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New Singapore standards for cold chain management of chilled and frozen food to assure food safety and quality

Wed 23/11/2022 by Pierre Escodo
Fruit distributor at Pasir PanJang Wholesale Market of Singapore
Chong Nyet Chin, Convenor of the Working Group for SS 668, and Director of Food Safety & Quality at NTUC FairPrice Co-Operative, presenting the standard at FHA seminar in September

The Singapore Standards Council (SSC), overseen by Enterprise Singapore (ESG), together with the Singapore Manufacturing Federation – Standards Development Organisation (SMF-SDO) and the Singapore Food Agency (SFA), have launched a new series of standards known as the “SS 668: 2020 Cold chain management of chilled and frozen foods”. This set of standards is intended to strengthen Singapore’s cold chain ecosystem, by setting out the General Requirement and Code of Practice for the management of chilled and frozen food, including pre-packaged food, meat, vegetables and fruits, fish, as well as chilled table eggs.

20% increase in cold-chain demand

The demand for chilled and frozen products is set to grow as Singaporeans continue to stay home amid the pandemic. An increase in demand was observed by major supermarkets such as NTUC FairPrice, who have observed a 20% increase in demand for frozen foods like poultry, processed food and vegetables compared to pre-pandemic demand. The new standards will help build up the cold chain capabilities of business players along the supply chain for the effective management of cold chain operations to ensure safety, freshness and quality of the products delivered to their customers.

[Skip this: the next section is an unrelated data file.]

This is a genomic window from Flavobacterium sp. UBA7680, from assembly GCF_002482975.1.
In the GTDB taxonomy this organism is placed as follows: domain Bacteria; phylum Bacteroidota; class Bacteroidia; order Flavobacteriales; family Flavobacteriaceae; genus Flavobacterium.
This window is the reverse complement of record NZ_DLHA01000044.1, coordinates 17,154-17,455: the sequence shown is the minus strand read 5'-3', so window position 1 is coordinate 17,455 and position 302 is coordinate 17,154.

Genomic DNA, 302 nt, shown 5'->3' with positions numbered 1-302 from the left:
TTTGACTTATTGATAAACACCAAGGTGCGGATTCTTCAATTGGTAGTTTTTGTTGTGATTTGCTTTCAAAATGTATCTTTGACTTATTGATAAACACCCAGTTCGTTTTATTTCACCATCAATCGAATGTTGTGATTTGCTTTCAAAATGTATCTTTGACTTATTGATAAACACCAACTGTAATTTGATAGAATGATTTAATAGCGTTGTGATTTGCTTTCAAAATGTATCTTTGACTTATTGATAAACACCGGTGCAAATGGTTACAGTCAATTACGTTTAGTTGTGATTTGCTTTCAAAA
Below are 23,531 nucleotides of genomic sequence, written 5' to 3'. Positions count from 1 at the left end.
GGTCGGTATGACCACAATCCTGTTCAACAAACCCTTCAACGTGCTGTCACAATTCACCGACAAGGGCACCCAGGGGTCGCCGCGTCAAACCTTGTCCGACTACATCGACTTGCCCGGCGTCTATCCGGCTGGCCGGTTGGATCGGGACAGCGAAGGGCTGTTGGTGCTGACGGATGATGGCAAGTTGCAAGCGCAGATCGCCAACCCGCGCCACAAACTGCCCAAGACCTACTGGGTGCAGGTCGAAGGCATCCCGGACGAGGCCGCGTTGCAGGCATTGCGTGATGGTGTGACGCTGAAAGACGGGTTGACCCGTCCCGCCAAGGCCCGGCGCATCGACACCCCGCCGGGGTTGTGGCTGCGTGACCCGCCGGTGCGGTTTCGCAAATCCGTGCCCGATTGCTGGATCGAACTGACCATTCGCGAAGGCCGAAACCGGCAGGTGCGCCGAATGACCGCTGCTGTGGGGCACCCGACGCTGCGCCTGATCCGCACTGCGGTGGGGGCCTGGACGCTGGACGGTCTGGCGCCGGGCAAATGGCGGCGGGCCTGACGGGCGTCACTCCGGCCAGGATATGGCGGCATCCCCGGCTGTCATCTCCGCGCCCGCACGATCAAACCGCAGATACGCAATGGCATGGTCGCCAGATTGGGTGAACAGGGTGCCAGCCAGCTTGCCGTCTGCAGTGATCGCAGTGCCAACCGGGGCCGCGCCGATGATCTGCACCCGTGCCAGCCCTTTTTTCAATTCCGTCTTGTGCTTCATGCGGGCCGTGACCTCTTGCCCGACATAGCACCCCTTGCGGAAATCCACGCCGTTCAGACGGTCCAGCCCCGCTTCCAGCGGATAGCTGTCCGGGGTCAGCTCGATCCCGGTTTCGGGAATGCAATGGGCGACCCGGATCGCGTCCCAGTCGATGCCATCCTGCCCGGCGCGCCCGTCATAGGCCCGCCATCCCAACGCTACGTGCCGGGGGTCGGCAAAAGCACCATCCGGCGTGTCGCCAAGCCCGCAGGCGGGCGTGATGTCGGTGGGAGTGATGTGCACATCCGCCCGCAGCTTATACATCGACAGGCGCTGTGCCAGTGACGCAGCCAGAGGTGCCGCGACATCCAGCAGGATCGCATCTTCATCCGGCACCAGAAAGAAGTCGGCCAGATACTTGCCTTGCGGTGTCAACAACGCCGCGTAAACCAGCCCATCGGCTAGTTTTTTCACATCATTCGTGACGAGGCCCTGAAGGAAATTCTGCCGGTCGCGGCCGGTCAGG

A new standard: SS 668:2020

SS 668 will set out organisational goals, policies and technical requirements (such as the use of technologies1 to maintain a temperature-controlled environment throughout the supply chain) that are key to the cold chain management process for food products. Through the adoption of the standards, businesses can better safeguard the safety, quality and resilience of the supply of chilled and frozen food products; manage the risk of food spoilage; and facilitate the acceptance of shipments by receiving businesses. Such improvements can, in turn, generate cost savings for these businesses in the longer term. SS 668 enables the harmonisation of practices across the industry, and facilitates collaboration across the value chain. This will reinforce trust in Singapore’s food supply chain and food safety system management, allowing our logistic players to acquire a competitive edge in expanding their cold chain services globally.

Dr Tan Lee Kim, Director-General, Food Administration and Deputy Chief Executive, Singapore Food Agency, said, “Food safety is a joint responsibility. The food industry plays an important role in ensuring proper cold chain management, which is essential to safeguard product safety. Food businesses are encouraged to adopt the SS 668 as part of their best practices, which will help them better assure the safety of the products that they offer. This not only allows them to better comply with food safety regulations, but also signals their food safety commitment to consumers.”